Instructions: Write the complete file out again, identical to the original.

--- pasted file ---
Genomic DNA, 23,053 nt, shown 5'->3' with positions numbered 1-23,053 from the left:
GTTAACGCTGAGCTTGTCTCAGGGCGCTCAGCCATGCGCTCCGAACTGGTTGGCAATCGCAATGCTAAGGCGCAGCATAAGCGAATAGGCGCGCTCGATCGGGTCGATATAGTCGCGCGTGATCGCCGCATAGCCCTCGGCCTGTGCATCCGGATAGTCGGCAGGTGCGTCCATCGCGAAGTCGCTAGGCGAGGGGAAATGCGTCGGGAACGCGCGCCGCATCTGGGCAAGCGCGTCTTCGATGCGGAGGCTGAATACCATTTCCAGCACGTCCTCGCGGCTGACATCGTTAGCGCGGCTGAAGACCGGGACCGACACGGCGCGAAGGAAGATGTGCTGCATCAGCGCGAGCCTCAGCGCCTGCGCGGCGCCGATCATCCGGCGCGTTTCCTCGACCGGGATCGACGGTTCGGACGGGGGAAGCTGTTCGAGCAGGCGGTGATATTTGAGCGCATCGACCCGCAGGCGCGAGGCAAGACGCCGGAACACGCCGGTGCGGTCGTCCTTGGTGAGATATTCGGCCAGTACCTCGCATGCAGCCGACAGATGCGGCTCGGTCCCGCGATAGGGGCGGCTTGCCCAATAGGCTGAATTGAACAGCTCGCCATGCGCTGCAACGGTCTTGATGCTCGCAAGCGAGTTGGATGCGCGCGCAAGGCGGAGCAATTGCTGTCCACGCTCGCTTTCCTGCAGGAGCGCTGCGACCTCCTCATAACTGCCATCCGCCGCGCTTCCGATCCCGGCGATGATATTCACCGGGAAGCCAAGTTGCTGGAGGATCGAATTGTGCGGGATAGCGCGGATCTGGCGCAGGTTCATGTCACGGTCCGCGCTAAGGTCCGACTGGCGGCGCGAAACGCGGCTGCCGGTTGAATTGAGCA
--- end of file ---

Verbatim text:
Genomic DNA, 23,053 nt, shown 5'->3' with positions numbered 1-23,053 from the left:
GTTAACGCTGAGCTTGTCTCAGGGCGCTCAGCCATGCGCTCCGAACTGGTTGGCAATCGCAATGCTAAGGCGCAGCATAAGCGAATAGGCGCGCTCGATCGGGTCGATATAGTCGCGCGTGATCGCCGCATAGCCCTCGGCCTGTGCATCCGGATAGTCGGCAGGTGCGTCCATCGCGAAGTCGCTAGGCGAGGGGAAATGCGTCGGGAACGCGCGCCGCATCTGGGCAAGCGCGTCTTCGATGCGGAGGCTGAATACCATTTCCAGCACGTCCTCGCGGCTGACATCGTTAGCGCGGCTGAAGACCGGGACCGACACGGCGCGAAGGAAGATGTGCTGCATCAGCGCGAGCCTCAGCGCCTGCGCGGCGCCGATCATCCGGCGCGTTTCCTCGACCGGGATCGACGGTTCGGACGGGGGAAGCTGTTCGAGCAGGCGGTGATATTTGAGCGCATCGACCCGCAGGCGCGAGGCAAGACGCCGGAACACGCCGGTGCGGTCGTCCTTGGTGAGATATTCGGCCAGTACCTCGCATGCAGCCGACAGATGCGGCTCGGTCCCGCGATAGGGGCGGCTTGCCCAATAGGCTGAATTGAACAGCTCGCCATGCGCTGCAACGGTCTTGATGCTCGCAAGCGAGTTGGATGCGCGCGCAAGGCGGAGCAATTGCTGTCCACGCTCGCTTTCCTGCAGGAGCGCTGCGACCTCCTCATAACTGCCATCCGCCGCGCTTCCGATCCCGGCGATGATATTCACCGGGAAGCCAAGTTGCTGGAGGATCGAATTGTGCGGGATAGCGCGGATCTGGCGCAGGTTCATGTCACGGTCCGCGCTAAGGTCCGACTGGCGGCGCGAAACGCGGCTGCCGGTTGAATTGAGCA